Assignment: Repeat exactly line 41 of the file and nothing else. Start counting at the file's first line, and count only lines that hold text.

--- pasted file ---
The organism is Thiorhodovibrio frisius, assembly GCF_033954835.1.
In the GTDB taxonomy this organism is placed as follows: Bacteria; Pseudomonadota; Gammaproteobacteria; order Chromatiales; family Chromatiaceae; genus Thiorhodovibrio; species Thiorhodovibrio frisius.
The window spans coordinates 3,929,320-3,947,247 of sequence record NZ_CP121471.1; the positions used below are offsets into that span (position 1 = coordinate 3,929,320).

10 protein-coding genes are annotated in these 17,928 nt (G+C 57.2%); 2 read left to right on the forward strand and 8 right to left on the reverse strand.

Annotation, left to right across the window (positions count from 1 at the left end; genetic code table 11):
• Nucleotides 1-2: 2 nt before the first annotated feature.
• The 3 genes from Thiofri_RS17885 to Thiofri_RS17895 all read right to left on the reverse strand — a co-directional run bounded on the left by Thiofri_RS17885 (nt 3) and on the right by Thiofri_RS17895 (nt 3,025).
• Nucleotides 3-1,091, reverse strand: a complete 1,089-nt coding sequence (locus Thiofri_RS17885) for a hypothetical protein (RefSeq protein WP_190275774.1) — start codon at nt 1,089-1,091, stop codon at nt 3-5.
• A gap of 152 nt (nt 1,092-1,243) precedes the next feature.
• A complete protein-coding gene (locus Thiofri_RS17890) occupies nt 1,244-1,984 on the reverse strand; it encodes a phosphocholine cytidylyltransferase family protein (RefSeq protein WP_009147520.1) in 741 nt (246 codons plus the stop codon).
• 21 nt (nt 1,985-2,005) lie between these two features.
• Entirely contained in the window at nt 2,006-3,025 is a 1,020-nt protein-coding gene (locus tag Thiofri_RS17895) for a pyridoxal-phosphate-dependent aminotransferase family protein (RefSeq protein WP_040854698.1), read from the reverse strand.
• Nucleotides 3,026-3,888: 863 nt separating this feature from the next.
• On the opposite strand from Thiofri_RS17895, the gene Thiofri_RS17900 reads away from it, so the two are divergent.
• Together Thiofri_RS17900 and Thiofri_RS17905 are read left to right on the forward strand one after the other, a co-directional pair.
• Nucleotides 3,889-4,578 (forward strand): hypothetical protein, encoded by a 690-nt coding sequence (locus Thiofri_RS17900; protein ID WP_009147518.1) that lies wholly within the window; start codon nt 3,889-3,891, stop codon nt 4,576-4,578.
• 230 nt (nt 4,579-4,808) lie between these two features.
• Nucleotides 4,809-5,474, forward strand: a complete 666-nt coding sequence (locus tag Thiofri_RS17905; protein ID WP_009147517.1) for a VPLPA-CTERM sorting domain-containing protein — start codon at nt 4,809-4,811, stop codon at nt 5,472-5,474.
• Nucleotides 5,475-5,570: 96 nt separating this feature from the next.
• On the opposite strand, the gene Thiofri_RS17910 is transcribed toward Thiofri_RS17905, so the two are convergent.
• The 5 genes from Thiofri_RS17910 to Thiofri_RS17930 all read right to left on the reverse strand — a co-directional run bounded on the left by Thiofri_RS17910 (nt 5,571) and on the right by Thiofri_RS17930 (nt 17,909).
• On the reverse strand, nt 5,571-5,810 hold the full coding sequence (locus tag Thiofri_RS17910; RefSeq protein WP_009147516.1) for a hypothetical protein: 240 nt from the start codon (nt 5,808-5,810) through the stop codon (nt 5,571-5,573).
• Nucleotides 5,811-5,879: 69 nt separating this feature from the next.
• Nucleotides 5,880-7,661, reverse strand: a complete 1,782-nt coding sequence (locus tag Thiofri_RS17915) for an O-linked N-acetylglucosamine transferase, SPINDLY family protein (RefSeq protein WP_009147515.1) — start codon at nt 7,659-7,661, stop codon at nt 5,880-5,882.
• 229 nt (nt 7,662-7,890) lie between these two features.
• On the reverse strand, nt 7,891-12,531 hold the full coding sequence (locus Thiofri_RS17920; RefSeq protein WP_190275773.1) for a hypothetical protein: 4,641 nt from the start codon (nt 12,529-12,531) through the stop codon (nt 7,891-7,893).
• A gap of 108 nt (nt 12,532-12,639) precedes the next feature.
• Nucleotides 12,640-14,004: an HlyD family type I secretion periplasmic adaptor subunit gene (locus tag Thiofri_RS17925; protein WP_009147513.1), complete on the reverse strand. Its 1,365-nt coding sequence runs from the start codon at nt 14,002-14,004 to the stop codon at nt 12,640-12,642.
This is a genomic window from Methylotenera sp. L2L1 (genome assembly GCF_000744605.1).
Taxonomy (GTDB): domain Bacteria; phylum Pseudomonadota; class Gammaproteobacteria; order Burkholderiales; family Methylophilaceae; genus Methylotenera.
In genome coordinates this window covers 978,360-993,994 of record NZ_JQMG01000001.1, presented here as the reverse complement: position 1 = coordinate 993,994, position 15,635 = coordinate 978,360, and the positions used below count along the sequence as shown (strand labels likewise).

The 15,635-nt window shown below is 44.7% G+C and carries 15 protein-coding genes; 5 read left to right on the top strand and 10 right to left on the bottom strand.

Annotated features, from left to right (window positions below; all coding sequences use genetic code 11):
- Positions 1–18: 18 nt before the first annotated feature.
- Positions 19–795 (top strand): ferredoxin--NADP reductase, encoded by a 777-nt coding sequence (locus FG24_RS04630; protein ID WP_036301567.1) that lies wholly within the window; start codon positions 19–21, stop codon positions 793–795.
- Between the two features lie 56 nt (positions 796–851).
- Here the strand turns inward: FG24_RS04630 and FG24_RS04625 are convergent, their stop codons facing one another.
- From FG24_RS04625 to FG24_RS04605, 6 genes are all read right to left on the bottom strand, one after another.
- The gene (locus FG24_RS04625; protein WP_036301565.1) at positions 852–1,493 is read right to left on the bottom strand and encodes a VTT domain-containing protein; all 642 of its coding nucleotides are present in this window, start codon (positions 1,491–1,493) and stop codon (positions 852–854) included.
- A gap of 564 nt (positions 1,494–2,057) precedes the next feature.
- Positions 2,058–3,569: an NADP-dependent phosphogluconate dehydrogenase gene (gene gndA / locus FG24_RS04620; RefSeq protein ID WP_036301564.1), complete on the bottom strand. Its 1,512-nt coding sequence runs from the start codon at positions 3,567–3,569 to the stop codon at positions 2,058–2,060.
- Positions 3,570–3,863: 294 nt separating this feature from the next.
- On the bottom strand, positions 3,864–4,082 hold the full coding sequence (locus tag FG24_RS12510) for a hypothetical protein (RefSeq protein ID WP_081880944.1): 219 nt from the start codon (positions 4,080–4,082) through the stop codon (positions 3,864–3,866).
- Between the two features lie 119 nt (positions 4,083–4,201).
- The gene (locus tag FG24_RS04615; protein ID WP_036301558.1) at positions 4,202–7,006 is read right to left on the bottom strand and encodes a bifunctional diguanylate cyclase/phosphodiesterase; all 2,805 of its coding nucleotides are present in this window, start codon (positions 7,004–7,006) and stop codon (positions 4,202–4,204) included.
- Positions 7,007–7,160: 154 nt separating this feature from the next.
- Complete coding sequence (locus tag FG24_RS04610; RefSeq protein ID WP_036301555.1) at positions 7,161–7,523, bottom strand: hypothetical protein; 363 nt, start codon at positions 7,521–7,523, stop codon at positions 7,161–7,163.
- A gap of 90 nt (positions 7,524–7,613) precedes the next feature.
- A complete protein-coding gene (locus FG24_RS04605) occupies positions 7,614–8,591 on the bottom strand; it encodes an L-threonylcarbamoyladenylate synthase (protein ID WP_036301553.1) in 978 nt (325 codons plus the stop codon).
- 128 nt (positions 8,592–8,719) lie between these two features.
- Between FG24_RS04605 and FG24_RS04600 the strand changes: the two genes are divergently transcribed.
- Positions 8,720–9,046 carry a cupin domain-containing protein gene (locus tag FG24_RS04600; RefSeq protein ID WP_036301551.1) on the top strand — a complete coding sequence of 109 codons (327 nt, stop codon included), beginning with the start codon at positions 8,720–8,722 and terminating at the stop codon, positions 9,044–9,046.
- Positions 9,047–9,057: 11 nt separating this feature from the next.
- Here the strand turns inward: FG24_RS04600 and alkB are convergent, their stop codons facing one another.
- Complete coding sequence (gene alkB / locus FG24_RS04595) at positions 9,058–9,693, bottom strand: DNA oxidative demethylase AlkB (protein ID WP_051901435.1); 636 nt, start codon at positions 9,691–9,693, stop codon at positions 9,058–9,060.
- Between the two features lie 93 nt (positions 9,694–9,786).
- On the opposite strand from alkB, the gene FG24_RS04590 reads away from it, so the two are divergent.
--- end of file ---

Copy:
- Positions 2,058–3,569: an NADP-dependent phosphogluconate dehydrogenase gene (gene gndA / locus FG24_RS04620; RefSeq protein ID WP_036301564.1), complete on the bottom strand. Its 1,512-nt coding sequence runs from the start codon at positions 3,567–3,569 to the stop codon at positions 2,058–2,060.